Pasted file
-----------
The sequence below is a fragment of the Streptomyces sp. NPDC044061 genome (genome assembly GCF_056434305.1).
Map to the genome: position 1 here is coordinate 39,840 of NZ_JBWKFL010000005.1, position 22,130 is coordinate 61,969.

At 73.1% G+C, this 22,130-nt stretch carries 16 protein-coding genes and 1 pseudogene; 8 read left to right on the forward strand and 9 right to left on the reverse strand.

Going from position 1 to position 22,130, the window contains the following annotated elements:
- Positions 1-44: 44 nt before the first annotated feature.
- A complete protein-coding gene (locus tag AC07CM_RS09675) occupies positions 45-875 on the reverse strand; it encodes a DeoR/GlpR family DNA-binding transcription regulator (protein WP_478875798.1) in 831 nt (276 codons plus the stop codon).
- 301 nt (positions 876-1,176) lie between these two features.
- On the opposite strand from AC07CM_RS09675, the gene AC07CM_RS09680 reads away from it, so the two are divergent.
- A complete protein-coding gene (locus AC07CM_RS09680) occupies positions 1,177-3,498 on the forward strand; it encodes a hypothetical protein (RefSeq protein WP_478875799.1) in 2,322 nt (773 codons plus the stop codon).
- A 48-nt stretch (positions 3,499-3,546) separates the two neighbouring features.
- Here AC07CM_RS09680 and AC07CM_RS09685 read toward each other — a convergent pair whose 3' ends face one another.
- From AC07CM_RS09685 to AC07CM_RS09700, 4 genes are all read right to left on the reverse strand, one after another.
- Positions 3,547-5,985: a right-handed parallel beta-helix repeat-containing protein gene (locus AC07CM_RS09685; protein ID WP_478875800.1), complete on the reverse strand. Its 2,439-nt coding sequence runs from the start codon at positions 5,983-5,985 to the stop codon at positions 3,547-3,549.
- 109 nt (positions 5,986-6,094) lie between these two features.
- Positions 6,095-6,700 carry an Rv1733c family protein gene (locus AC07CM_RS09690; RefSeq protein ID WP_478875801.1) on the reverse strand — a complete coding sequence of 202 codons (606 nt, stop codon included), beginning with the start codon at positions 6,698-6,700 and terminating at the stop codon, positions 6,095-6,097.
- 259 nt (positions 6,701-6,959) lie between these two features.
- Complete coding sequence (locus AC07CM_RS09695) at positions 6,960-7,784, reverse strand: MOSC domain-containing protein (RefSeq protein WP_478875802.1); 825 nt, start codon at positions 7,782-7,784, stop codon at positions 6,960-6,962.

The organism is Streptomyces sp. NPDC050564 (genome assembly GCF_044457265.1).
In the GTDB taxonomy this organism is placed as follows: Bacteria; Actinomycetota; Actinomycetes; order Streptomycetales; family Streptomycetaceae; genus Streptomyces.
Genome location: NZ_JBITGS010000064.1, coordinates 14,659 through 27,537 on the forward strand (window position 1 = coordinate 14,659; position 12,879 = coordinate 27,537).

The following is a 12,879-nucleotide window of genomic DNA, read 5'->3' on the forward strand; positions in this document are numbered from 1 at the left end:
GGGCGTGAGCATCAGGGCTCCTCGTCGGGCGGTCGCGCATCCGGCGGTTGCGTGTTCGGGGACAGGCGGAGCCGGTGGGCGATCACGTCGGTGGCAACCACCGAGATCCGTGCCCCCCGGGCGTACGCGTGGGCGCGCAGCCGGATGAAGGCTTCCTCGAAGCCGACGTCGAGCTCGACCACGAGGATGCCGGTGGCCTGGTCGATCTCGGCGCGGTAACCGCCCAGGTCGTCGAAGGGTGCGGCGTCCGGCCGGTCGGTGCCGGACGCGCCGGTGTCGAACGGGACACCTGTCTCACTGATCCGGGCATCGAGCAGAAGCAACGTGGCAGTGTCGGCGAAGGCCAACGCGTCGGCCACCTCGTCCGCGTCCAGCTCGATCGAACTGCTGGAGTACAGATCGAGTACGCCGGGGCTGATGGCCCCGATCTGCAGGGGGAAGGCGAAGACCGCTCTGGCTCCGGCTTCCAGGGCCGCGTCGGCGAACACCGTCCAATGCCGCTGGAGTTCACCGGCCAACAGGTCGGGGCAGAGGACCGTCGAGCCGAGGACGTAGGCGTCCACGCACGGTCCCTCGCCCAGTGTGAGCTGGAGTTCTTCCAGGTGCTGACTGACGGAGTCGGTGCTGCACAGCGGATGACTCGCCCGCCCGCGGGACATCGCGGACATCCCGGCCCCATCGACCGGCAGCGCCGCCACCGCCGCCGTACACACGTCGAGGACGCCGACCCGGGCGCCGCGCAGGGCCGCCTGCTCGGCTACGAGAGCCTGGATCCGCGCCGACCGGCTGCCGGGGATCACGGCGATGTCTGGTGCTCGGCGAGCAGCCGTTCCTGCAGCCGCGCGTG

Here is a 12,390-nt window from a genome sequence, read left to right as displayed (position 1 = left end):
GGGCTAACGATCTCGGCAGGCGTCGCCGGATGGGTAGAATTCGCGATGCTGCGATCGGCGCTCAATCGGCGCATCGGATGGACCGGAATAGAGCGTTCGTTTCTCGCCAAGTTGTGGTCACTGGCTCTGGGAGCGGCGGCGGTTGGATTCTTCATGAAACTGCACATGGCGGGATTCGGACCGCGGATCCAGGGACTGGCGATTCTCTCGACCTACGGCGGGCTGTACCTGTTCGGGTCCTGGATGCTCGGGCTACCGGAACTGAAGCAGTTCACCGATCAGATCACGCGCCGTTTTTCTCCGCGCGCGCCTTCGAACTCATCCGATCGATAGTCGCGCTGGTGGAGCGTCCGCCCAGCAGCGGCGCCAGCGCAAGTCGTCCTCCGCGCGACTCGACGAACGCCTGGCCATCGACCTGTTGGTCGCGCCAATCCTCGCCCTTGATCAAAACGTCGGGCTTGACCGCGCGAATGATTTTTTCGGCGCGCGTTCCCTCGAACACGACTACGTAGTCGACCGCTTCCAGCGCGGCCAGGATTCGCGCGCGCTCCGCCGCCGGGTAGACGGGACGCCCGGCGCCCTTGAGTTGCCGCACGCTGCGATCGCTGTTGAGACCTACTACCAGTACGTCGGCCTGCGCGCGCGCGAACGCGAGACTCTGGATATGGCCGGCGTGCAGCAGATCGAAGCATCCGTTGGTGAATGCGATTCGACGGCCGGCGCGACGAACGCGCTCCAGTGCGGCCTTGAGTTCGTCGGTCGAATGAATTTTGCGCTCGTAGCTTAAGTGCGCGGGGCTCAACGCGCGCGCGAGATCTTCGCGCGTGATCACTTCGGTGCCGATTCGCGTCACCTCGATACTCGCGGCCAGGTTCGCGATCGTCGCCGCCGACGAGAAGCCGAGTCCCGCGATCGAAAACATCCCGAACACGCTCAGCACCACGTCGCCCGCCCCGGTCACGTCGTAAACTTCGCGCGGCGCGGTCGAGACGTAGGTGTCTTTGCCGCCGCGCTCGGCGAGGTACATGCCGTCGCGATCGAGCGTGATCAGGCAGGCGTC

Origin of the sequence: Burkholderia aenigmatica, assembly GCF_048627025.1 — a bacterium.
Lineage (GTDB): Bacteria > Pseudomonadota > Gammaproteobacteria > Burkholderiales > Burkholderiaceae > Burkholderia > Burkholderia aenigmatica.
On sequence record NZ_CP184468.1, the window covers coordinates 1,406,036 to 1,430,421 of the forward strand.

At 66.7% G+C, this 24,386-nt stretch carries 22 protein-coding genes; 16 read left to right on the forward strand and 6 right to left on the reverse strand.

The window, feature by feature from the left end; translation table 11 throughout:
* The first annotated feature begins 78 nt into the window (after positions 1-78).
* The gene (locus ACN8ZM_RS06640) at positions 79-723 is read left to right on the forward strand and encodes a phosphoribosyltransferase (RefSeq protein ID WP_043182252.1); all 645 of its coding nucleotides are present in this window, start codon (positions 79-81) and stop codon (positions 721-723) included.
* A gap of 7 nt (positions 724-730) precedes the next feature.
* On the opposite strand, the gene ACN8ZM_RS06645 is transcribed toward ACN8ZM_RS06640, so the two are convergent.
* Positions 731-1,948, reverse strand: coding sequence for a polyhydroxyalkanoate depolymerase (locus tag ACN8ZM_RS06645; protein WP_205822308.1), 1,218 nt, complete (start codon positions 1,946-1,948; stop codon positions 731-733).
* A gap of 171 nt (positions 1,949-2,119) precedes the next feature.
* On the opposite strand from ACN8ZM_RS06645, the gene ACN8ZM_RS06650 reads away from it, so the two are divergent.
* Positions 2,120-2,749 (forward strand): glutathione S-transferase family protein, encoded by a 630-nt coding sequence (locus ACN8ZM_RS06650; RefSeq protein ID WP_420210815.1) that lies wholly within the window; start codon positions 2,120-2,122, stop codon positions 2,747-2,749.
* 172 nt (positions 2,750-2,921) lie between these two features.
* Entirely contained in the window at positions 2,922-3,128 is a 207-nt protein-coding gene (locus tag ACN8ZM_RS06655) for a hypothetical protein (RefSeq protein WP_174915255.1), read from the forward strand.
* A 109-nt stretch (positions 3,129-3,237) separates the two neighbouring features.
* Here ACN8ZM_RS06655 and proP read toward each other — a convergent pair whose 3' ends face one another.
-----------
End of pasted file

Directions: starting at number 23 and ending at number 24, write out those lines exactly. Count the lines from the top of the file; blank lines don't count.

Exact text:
Here is a 12,390-nt window from a genome sequence, read left to right as displayed (position 1 = left end):
GGGCTAACGATCTCGGCAGGCGTCGCCGGATGGGTAGAATTCGCGATGCTGCGATCGGCGCTCAATCGGCGCATCGGATGGACCGGAATAGAGCGTTCGTTTCTCGCCAAGTTGTGGTCACTGGCTCTGGGAGCGGCGGCGGTTGGATTCTTCATGAAACTGCACATGGCGGGATTCGGACCGCGGATCCAGGGACTGGCGATTCTCTCGACCTACGGCGGGCTGTACCTGTTCGGGTCCTGGATGCTCGGGCTACCGGAACTGAAGCAGTTCACCGATCAGATCACGCGCCGTTTTTCTCCGCGCGCGCCTTCGAACTCATCCGATCGATAGTCGCGCTGGTGGAGCGTCCGCCCAGCAGCGGCGCCAGCGCAAGTCGTCCTCCGCGCGACTCGACGAACGCCTGGCCATCGACCTGTTGGTCGCGCCAATCCTCGCCCTTGATCAAAACGTCGGGCTTGACCGCGCGAATGATTTTTTCGGCGCGCGTTCCCTCGAACACGACTACGTAGTCGACCGCTTCCAGCGCGGCCAGGATTCGCGCGCGCTCCGCCGCCGGGTAGACGGGACGCCCGGCGCCCTTGAGTTGCCGCACGCTGCGATCGCTGTTGAGACCTACTACCAGTACGTCGGCCTGCGCGCGCGCGAACGCGAGACTCTGGATATGGCCGGCGTGCAGCAGATCGAAGCATCCGTTGGTGAATGCGATTCGACGGCCGGCGCGACGAACGCGCTCCAGTGCGGCCTTGAGTTCGTCGGTCGAATGAATTTTGCGCTCGTAGCTTAAGTGCGCGGGGCTCAACGCGCGCGCGAGATCTTCGCGCGTGATCACTTCGGTGCCGATTCGCGTCACCTCGATACTCGCGGCCAGGTTCGCGATCGTCGCCGCCGACGAGAAGCCGAGTCCCGCGATCGAAAACATCCCGAACACGCTCAGCACCACGTCGCCCGCCCCGGTCACGTCGTAAACTTCGCGCGGCGCGGTCGAGACGTAGGTGTCTTTGCCGCCGCGCTCGGCGAGGTACATGCCGTCGCGATCGAGCGTGATCAGGCAGGCGTC